Alaska Airlines Launches Pilot Academy Amid Regional Shortage

Alaska Airlines jet tail
Credit: Alaska Airlines

Alaska Airlines and its regional subsidiary Horizon Air have launched a new flight academy in the Pacific Northwest, part of an effort to address a national shortage of commercial airline pilots. 

The new initiative—launched in partnership with Oregon-based Hillsboro Aero Academy—will create a new flight school to feed into Alaska’s pilot pipeline. Dubbed the “Ascend Pilot Academy,” the program seeks to attract high school and college students with little or no flight experience into a future pilot career by offering successful candidates a conditional job offer to become a first officer at Horizon, which operates a fleet of De Havilland Canada Dash 8s and Embraer E175s.

Alaska hopes to eventually graduate 250 pilots from the academy each year, around half of the 500 pilots it expects to hire each year by 2025. The program’s classes will include between 20-30 students monthly, beginning as soon as April. Students can expect to graduate after 13-14 months with around 250 hours flight experience amassed on Hillsboro’s fleet of 95 Cessna 152/172s and Piper Seminoles.

The Ascend Pilot Academy is intended to supplement Alaska’s existing pilot development program, which targets young aviators who are already enrolled at partner universities with conditional job offers.

“The difference here is that the Ascend Academy is hoping to reach a broader audience, a group who may not think that aviation is available to them as an option,” explained Horizon VP-flight operations Carlos Zendejas. “If selected, they’ll have access to our financial aid in the form of a $25,000 stipend and loans, and then Hillsboro is going to walk them through the process from start to finish, from private pilot all the way to instructor rating, because we do need a number of them to stay and instruct at Hillsboro to build their time.”

“The goal is that once they have their required 1,500 hours for their [Air Transport Pilot certificate], then we move them down the road to our Ops Center in Portland and start them in one of our two aircraft,” Zendejas continued. “And once they’re on the property here at Horizon, then the pathway program to Alaska becomes available, so they can apply and interview. Very early on at their time at Horizon, they can secure a place in line to go to Alaska.”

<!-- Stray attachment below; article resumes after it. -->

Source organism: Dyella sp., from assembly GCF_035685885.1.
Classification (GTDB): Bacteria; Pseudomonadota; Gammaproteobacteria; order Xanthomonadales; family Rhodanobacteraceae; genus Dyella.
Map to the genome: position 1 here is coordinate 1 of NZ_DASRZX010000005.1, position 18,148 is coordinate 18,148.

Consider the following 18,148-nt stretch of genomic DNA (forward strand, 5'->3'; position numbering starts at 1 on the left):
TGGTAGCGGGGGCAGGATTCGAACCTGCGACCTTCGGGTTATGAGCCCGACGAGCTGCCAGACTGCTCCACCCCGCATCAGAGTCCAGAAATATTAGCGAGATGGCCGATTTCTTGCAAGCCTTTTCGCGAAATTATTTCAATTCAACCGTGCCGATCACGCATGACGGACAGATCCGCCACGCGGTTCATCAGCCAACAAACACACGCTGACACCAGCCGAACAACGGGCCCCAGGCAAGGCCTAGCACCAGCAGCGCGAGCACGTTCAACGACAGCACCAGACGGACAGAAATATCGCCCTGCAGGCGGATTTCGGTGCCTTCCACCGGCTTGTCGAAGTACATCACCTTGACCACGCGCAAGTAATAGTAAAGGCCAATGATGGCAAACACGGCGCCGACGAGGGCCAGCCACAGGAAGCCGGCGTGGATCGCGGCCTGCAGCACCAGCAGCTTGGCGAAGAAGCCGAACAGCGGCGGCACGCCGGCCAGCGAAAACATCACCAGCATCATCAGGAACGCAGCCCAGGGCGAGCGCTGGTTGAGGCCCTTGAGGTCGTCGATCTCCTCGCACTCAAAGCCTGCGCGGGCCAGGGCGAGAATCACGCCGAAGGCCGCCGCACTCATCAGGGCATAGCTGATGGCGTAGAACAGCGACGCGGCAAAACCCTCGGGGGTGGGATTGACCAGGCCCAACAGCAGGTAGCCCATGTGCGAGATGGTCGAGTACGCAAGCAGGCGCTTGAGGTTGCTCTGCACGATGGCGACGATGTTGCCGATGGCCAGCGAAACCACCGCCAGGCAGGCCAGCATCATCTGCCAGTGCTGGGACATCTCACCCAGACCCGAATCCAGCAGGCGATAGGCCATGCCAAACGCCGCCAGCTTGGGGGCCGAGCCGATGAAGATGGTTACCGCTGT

The total training costs of the program will range between $65,000 and $80,000, including the $25,000 stipend provided by Alaska to help students get their commercial rating. Much of the rest of the cost will be financed through low-interest loans offered by the company. Zendejas said the airline is committed to bringing down the cost of becoming an airline pilot, adding that Alaska—along with its U.S. airline peers—has been engaged in lobbying efforts at the federal level to expand access to student loans for prospective pilots. 

“The cost of obtaining all your ratings could easily range between $70,000 and $90,0000, depending on where you go, so Hillsboro actually comes in toward the lower end of that scale,” Zendejas said. “We’re also working with a major financial institution to get students access to these loans, although we’re not ready to announce anything publicly now.”

Like the rest of the regional airline industry, Zendejas said Horizon has been battling high attrition rates and staffing shortages following the COVID-19 pandemic, with many more pilots choosing to fly at Alaska’s mainline operation than in normal years. He said Alaska estimates the need for 10,000 new pilots at major airlines in 2022, about 80% of which will be sourced from the regionals. 

“We’re seeing high attrition, not only through our pathway program to Alaska, but also externally to other airlines as well,” Zendejas said. “As we work to replace them, we end up using some of the pilots who are instructors or tech pilots, so we end up having a negative block hour impact as a result. Even so, we’re still supporting every single city in our route structure, but you do see a reduction in the amount of service right now to particular cities. Every single regional carrier in the country is going through the same thing right now.”

Ben Goldstein

Based in Washington, Ben covers Congress, regulatory agencies, the Departments of Justice and Transportation and lobby groups.